Rehabilitation centers are the best resources for people trying to overcome benzo addiction. Rehabs provide safe environments for recovery, teach clients to live without drugs, and provide treatment for co-occurring mental health disorders or other types of addiction.

Do you have questions about benzo addiction or treatment in general? Call our helpline 24/7.

Benzodiazepine Rehab

Once physically stable, you can transition to the next phase of treatment. While everyone’s treatment plan is unique to their needs, most people attend a combination of group and individual therapy and counseling. During rehab, you’ll learn more about the roots of addiction and develop tools to help you cope with cravings and avoid relapse.

Rehab is available on both an inpatient and outpatient basis, depending on the severity of your addiction. The length of treatment may also vary, depending on your situation, but successful treatment typically requires weeks or months.

Inpatient treatment is often the most effective because it allows people to focus 100 percent on their recovery without disrupting their routine.

The Importance of Aftercare for Benzodiazepines Addiction Treatment

While relapse from drug addiction is common, participating in aftercare programs increases your chances of staying sober after you’re done with structured treatment. Aftercare programs reinforce healthy lifestyle choices and stress coping mechanisms. They can also help you recognize relapse triggers and minimize the damage if you relish.

Some people choose to enter sober living after they graduate from rehab. In these drug-free group living environments, they can gently ease back into the demands of regular life. Others may choose individual counseling. Many people in recovery also attend 12-step group meetings for continued support and encouragement. Meetings are usually free and readily available — and studies have demonstrated one-year abstinence rates of 80 to 90 percent when individuals attend self-help group meetings or other types of weekly continuing care after finishing formal treatment.

Finding Treatment for Benzo Addiction

There is a strong link between mental health and substance abuse. Individuals who struggle with mood disorders like depression and anxiety are more susceptible to developing an addiction to drugs or alcohol, often to self-medicate symptoms of their underlying mental health condition. These co-occurring disorders can make each other worse without proper benzo addiction treatment.

To determine the most effective ways to treat benzos addiction, such as Ativan addiction, Xanax addiction, alcohol, and anxiety meds addiction, it’s crucial to assess all the symptoms accurately. 

Cravings are very common during detox and can be challenging to overcome. This often leads to relapse. Constant medical care provided during inpatient benzo detox treatment helps prevent relapse.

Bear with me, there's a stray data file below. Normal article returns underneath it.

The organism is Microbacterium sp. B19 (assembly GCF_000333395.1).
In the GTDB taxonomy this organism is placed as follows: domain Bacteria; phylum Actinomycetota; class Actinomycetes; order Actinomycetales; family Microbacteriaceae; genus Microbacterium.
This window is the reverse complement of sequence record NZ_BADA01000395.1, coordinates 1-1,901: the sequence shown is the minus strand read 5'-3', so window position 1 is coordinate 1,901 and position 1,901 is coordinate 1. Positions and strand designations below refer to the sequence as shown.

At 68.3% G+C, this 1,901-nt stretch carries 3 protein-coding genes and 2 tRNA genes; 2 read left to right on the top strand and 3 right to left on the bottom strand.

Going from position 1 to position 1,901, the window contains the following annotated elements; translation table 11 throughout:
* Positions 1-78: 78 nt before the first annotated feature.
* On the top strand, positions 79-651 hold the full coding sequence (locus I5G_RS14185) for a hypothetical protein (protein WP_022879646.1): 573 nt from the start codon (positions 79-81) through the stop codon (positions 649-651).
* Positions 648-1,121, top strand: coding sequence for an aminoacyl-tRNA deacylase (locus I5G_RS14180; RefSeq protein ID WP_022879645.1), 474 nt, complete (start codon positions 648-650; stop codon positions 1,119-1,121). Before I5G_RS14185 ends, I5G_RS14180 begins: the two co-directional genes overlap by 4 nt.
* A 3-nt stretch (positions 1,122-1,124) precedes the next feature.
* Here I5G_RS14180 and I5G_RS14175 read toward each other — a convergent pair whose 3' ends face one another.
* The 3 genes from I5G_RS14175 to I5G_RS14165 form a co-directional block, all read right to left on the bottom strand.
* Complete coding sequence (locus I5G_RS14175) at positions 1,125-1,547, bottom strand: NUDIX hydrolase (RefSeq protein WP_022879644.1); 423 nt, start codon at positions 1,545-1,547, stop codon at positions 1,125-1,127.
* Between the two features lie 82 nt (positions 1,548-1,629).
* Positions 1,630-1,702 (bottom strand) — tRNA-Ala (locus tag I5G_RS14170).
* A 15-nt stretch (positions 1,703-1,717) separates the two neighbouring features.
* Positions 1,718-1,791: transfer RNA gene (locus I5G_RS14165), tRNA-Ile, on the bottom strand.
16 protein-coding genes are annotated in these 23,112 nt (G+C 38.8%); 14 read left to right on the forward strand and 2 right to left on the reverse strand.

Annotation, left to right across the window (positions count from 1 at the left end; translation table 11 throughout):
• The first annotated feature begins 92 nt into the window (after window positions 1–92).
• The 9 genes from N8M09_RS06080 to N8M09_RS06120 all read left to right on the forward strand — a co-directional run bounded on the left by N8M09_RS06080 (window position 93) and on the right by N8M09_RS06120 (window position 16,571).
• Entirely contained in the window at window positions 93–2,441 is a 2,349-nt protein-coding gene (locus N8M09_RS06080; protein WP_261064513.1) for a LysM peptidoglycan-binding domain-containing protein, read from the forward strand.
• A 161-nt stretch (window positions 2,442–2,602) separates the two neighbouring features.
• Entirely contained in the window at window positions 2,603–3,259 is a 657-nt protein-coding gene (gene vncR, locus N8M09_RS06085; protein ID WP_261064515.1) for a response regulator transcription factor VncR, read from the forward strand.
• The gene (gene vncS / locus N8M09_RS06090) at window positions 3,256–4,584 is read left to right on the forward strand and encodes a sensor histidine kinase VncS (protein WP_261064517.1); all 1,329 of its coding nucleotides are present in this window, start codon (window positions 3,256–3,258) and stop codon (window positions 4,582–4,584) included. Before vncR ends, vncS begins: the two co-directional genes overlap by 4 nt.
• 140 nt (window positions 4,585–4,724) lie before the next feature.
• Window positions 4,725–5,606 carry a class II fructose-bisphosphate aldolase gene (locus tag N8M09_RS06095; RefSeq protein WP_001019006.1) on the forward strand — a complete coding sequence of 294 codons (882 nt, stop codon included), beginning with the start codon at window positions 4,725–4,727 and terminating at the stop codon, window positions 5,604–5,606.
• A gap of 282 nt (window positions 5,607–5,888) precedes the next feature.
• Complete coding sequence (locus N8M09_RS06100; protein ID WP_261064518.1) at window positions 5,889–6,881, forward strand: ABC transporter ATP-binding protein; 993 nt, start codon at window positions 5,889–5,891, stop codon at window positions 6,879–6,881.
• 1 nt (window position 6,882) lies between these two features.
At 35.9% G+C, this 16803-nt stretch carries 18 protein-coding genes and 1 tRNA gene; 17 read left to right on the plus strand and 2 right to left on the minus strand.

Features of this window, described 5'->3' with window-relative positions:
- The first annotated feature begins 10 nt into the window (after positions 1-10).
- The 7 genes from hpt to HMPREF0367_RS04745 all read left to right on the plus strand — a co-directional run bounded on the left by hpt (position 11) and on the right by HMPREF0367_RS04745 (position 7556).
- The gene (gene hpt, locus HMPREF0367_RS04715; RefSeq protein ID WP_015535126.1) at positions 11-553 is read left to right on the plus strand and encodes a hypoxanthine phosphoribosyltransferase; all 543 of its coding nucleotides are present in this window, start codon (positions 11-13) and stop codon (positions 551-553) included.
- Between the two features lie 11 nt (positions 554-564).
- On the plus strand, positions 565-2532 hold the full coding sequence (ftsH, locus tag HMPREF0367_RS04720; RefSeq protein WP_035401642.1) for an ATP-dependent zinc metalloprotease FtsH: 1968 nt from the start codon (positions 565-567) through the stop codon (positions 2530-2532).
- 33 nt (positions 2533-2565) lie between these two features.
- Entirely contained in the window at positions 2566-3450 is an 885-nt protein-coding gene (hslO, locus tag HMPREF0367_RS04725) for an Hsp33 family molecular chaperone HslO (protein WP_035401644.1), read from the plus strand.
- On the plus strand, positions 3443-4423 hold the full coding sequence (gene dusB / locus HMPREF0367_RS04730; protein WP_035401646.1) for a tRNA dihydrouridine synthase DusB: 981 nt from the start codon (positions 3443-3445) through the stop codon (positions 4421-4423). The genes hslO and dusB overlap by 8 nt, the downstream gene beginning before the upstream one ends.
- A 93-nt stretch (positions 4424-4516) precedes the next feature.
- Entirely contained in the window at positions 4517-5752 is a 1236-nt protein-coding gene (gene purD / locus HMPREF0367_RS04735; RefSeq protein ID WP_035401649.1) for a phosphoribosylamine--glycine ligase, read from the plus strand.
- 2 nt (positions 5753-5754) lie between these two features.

Overcoming Benzo Addiction. Find the Support You Need.

Withdrawal from benzo is often a challenging process to go through alone. Many people experience relapses during withdrawal in an attempt to alleviate symptoms and satisfy cravings. However, you can manage withdrawal symptoms and successfully recover with detox and rehab therapy and a robust support system at the We Level Up treatment centers. If you require assistance with your rehab journey, contact a We Level Up treatment professional now. Your call is free and confidential.

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Addiction can lead to neglect of responsibilities, strained relationships, and withdrawal from social activities. Reclaim your life today from benzo addiction. Contact We Level Up for treatment resources and further information for detox.
Addiction can lead to neglect of responsibilities, strained relationships, and withdrawal from social activities. Reclaim your life today from benzo addiction. Contact We Level Up for treatment resources and further information for detox.

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Top 5 Addiction To Benzos FAQs

  1. Are benzos addictive?

    Yes, benzodiazepines can be addictive due to their effects on the brain’s neurotransmitters, particularly the GABA receptors, which regulate relaxation and anxiety. Prolonged use can lead to tolerance, dependence, and withdrawal symptoms upon cessation, making them potentially habit-forming.

  2. What are the common benzo addiction signs?

    Common signs of benzodiazepine addiction include an increasing need for higher doses to achieve the desired effects, unsuccessful attempts to cut down or quit usage, spending excessive time obtaining or recovering from the drug’s effects, neglecting responsibilities due to drug use, and experiencing withdrawal symptoms when not using the substance. Behavior, mood, and social interaction changes may also indicate a potential addiction.

  3. What are the least addictive benzodiazepines?